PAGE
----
PERRY POINT — Lt. Gov. Boyd Rutherford made a Wednesday afternoon stop at the Perry Point VA Medical Center to begin a whirlwind day of appearances in the region, culminating in a summit on Opportunity Zones.

It was Rutherford’s first visit to Perry Point, which serves veterans through outpatient care appointments, specialists and more than 150 beds for long-term care.

Rutherford was shown the outpatient primary care unit as well as one of the facility’s community living centers, where veterans recuperating from procedures or in need of extended services stay.

He inquired about the increase in female veterans seeking services from the VA, and Perry Point officials showed him a former hospice wing that was in the midst of being transformed into a women’s wing for assisted living.

Rutherford also asked about the percentage of the inpatient population there due to dementia and Dr. Abisola Mesioye, director of geriatrics and extended care clinical centers for VA Maryland, estimated that about 70% of Perry Point’s inpatients had some form of dementia.

Jonathan Eckman, associate director of finance for VA Maryland, also shared with Rutherford plans to construct a new consolidated community living center near the facility’s waterfront. Currently the inpatient and hospice units are spread out over three different buildings on the century-old campus.

By consolidating the operations into one facility, it would aid in the VA’s ability to serve long-term care patients while also freeing up current space for other primary care offerings, Eckman said.

The plans for that facility have long been in the pipeline as one of 10 priority construction projects for the national VA system, but have been delayed by bids that have come in over budget, Eckman said. Completion of the project is still several years away, but the VA has hopes that the next round of bidding may meet funding allocations, he added.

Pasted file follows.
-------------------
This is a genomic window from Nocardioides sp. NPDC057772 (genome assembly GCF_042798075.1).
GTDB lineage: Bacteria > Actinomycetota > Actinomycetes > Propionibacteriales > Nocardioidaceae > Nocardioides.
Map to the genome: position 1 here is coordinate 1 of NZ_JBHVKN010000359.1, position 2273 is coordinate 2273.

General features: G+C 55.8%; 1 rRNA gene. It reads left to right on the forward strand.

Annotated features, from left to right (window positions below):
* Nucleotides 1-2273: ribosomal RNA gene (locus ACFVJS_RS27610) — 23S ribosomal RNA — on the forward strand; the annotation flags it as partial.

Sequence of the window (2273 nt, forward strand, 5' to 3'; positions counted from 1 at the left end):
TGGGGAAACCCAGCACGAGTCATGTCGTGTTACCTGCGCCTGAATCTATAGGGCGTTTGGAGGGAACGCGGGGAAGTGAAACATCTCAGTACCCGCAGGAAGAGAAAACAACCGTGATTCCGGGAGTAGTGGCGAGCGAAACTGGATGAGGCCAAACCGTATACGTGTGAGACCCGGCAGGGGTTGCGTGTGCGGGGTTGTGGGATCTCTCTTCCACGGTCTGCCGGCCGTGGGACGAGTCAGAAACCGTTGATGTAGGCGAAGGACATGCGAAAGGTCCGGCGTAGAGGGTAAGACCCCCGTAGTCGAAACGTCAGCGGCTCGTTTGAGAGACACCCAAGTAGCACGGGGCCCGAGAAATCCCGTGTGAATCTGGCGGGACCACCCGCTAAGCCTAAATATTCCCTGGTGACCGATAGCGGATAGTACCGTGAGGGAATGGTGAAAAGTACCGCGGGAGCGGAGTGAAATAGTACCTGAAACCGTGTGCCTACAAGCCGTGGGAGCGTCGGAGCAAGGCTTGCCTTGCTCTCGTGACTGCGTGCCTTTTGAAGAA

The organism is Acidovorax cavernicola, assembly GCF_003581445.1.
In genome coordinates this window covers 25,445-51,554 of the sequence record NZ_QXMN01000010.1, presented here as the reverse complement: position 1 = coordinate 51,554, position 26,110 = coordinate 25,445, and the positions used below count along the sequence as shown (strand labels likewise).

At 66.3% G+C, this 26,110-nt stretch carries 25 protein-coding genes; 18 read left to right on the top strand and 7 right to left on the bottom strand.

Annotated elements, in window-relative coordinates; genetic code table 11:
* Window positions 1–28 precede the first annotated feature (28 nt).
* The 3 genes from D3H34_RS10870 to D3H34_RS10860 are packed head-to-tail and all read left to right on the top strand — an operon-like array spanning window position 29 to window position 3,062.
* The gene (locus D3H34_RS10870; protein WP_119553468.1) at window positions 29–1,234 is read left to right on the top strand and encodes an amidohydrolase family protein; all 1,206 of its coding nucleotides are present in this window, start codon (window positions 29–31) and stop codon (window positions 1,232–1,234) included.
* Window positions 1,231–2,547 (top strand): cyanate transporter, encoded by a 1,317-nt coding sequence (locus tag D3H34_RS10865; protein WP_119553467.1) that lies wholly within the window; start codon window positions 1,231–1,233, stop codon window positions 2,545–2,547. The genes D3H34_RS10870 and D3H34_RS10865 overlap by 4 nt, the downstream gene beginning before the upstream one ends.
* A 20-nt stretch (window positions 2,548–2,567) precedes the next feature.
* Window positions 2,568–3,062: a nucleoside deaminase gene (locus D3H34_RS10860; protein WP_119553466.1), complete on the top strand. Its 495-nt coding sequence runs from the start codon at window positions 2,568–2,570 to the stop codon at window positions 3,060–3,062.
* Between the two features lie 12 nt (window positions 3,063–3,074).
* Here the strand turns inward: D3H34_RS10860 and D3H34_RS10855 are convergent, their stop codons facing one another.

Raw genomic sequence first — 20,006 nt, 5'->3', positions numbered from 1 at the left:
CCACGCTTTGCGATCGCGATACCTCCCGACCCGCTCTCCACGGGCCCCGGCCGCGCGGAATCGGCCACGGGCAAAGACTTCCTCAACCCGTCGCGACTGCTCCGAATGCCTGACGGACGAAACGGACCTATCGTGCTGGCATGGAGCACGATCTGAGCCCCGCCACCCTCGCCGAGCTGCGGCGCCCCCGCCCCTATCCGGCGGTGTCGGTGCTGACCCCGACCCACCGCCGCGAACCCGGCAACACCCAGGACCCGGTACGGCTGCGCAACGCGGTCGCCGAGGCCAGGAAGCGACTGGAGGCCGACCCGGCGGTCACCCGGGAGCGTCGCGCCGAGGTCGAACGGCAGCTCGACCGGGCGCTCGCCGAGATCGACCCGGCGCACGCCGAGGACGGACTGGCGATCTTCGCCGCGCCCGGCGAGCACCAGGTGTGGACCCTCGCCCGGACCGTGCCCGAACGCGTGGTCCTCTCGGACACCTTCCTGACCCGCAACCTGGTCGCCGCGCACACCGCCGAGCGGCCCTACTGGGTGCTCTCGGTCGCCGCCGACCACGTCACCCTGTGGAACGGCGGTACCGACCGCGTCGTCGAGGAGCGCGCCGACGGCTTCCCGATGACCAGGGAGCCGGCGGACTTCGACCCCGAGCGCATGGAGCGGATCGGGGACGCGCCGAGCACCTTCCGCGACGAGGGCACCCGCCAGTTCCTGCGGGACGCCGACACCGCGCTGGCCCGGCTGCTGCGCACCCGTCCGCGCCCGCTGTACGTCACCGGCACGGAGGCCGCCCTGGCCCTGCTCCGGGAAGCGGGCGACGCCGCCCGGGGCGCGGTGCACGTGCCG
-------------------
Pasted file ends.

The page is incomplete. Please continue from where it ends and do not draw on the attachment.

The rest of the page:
After finishing his tour, Rutherford called the facility a “wonderful location and a great campus.”

“Thank you so much for doing your work to care for our heroes,” he said.

With a day filled with stops in Havre de Grace before the economic development summit, Rutherford told the Whig that it was important to recognize the service of veterans and do more to show our appreciation. He touted the Hogan administration’s efforts to try to fully exempt veterans’ military pensions from state income tax after passing first step legislation in the General Assembly.

“I was just at the Army Alliance in Aberdeen and that was one of the big issues that veterans were talking about,” he said. “They look at Pennsylvania and other places where their pensions aren’t taxed and it is a part of the decision they make.”

Rutherford explained that Maryland wants to keep military retirees in the state because they have particular skills and they often retire at 55 or younger, with career years of their lives still ahead.

Many of them will start a business and if they locate in an Opportunity Zone, or a designated area with some economic challenge, they get additional tax credits, he said. Some of them may also be selling back to the military and with that come certain veteran-preference opportunities for such purchases.

“We have those situations now where a Marylander retires and they move to Pennsylvania or Virginia because of the tax treatment, even though they’re still doing business in Maryland,” he said. “We tell our legislators that you don’t have to live here to do business here, but we don’t get the full benefit if they’re not here.”

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